1st quarter moon is November 22

The 1st quarter moon happens on November 22, 2020, at 04:45 UTC. Here’s what to look for, and how to recognize this moon phase.

The moon, with just over half lighted, against a deep blue sky.

View at EarthSky Community Photos. | Steven Arthur Sweet of Toronto, Ontario, Canada, captured the moon just past 1st quarter on October 23, 2020. See more of Steven’s work at Lunar 101-Moon Book.

Here are the characteristics of a first quarter moon:

– It’s the moon phase halfway between new moon and full moon.

– It’s a waxing moon.

– As viewed from anywhere on Earth, a first quarter moon appears at its highest in the sky at sunset. It sets around the middle of the night.

– It’s called a quarter moon, but, from Earth, it looks half-illuminated, like half a pie. Or you might say that – at first quarter moon – we’re seeing half the moon’s day side or a quarter of the whole moon.

See the moon phase for every day in 2021 on EarthSky’s lunar calendar. Order now. Going fast!

Half-lit Earth from north, and half-lit moon with divisions between dark and light sides lined up.

Click here to see animation. As seen from the north side of the moon’s orbital plane, the Earth rotates counterclockwise on its rotational axis, and the moon revolves counterclockwise around Earth. The terminators of the Earth and moon align at first and last quarter moons, and only the near half of the moon’s day side is visible from Earth.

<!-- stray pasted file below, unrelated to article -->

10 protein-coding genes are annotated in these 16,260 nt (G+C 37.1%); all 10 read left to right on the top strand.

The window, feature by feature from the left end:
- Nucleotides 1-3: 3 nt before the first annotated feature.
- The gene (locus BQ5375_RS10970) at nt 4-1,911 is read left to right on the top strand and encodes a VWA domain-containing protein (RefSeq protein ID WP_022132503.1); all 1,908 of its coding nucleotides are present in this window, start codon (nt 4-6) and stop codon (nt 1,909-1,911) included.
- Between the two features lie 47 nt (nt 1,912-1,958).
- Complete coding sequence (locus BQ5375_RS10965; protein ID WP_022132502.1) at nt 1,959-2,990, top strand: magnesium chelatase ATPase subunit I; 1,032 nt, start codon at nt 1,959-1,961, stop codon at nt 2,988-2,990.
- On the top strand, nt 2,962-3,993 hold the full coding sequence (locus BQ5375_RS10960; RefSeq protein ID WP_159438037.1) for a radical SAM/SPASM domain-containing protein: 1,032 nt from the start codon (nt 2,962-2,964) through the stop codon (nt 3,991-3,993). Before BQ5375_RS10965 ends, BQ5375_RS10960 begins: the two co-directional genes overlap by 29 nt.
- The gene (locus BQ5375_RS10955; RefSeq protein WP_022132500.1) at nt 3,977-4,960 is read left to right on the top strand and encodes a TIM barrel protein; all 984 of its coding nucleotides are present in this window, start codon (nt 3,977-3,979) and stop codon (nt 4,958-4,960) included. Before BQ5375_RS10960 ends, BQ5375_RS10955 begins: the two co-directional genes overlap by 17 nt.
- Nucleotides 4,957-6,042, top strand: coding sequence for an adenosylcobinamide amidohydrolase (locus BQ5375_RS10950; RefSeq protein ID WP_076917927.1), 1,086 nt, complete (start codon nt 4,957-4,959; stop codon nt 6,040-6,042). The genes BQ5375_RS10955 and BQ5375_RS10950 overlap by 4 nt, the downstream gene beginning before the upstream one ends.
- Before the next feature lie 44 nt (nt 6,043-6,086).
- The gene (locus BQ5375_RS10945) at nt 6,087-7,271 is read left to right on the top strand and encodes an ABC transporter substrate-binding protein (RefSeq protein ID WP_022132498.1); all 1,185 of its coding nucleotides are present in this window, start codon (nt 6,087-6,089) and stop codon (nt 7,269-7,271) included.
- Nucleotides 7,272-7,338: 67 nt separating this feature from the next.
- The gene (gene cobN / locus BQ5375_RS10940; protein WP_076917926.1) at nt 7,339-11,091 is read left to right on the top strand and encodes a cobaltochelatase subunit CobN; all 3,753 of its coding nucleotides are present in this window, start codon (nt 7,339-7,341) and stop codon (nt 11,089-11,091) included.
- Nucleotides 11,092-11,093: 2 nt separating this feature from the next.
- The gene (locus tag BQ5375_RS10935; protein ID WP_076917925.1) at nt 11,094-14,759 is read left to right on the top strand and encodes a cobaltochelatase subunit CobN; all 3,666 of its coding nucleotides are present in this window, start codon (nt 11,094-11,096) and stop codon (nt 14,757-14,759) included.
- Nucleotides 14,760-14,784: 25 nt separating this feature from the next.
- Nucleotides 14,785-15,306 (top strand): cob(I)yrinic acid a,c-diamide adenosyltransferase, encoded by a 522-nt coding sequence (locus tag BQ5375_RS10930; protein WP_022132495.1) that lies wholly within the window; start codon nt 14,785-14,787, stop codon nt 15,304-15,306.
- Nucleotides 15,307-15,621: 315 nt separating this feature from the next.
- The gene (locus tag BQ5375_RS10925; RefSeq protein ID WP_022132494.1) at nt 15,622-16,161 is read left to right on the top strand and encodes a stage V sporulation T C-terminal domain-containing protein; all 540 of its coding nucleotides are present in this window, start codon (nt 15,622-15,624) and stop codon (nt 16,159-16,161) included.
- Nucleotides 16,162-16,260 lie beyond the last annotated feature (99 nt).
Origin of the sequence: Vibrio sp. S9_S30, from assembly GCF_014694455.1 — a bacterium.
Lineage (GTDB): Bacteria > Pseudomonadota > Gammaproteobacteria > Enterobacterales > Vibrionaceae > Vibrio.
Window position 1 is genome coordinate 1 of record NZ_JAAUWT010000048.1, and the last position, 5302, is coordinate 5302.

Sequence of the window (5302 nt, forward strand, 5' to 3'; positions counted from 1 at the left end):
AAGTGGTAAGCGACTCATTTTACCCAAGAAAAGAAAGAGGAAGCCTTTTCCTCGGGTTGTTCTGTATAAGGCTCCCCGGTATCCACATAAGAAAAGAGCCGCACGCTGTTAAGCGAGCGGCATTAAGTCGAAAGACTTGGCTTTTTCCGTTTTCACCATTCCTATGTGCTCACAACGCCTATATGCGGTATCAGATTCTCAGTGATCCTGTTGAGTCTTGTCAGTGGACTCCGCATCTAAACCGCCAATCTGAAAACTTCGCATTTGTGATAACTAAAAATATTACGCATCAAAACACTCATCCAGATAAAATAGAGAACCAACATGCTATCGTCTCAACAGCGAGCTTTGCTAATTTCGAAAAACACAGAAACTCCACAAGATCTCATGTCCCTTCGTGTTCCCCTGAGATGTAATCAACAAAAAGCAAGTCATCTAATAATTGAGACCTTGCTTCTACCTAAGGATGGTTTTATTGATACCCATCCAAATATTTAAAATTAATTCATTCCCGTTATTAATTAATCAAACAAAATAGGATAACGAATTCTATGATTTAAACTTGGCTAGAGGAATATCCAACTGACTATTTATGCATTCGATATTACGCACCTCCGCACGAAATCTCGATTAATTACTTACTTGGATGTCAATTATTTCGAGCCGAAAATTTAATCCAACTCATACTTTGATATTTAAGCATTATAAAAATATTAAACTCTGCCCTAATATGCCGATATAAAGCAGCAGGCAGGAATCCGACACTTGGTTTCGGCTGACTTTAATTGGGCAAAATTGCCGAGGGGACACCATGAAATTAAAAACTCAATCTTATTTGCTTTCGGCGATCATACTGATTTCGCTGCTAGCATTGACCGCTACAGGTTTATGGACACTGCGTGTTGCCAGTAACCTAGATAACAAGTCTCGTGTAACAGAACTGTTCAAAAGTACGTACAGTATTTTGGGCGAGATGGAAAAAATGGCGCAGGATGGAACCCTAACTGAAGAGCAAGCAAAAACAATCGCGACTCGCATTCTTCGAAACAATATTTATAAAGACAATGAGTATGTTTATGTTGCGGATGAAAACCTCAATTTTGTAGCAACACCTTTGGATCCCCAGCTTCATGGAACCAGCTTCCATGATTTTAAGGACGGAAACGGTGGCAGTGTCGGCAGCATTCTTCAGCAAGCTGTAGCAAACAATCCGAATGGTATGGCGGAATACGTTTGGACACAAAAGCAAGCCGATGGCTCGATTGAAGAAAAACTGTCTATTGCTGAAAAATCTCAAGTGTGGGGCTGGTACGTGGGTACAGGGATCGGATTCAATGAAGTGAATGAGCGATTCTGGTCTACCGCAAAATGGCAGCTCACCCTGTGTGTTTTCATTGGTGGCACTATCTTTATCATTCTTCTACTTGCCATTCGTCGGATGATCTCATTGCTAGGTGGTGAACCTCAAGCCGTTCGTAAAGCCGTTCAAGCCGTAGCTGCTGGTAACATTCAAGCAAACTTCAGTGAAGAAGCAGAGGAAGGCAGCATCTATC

There’s another reason we call this moon a quarter and not a half. It’s because it’s one quarter of the way around in its orbit of Earth, as measured from one new moon to the next.

And what about the term half moon? That’s a beloved term, but not an official one.

Do you have access to a small telescope? Here are some telescopic sights to see on a first quarter moon:

Half of the moon with tiny labeled X and V shapes along straight edge.

Lunar X and Lunar V appear when the moon is near its 1st quarter phase. They aren’t really Xs and Vs on the moon. They’re just high areas, catching sunlight, creating an example of pareidolia on the moon. Aqilla Othman in Port Dickson, Negeri Sembilan, Malaysia, caught them both in May 2017. Notice that he caught Lunar X and Lunar V.

Closeup of boundary between light and dark areas of the moon with Lunar V and X labeled.

Here’s a closer look at Lunar X and Lunar V. Photo by Izaty Liyana in Port Dickson, Negeri Sembilan, Malaysia. What is Lunar X?

Telescopic closeup of band of mountains on moon with a few large craters.

Tom Wildoner wrote: “One of my favorite areas to photograph on the moon near the 1st quarter! I captured this view of the sun lighting up the mountain range called Montes Apenninus. The moon was casting a nice shadow on the back side of the mountains. This mountain range is about 370 miles (600 km) long with some of the peaks rising as high as 3.1 miles (5 km).”

Bottom line: The next 1st quarter moon will come on Sunday, November 22, 2020, at 04:45 UTC. That’s Saturday, November 21, at 10:45 p.m. CST.

Read more: Top 4 keys to understanding moon phases

Check out EarthSky’s guide to the bright planets.

Deborah Byrd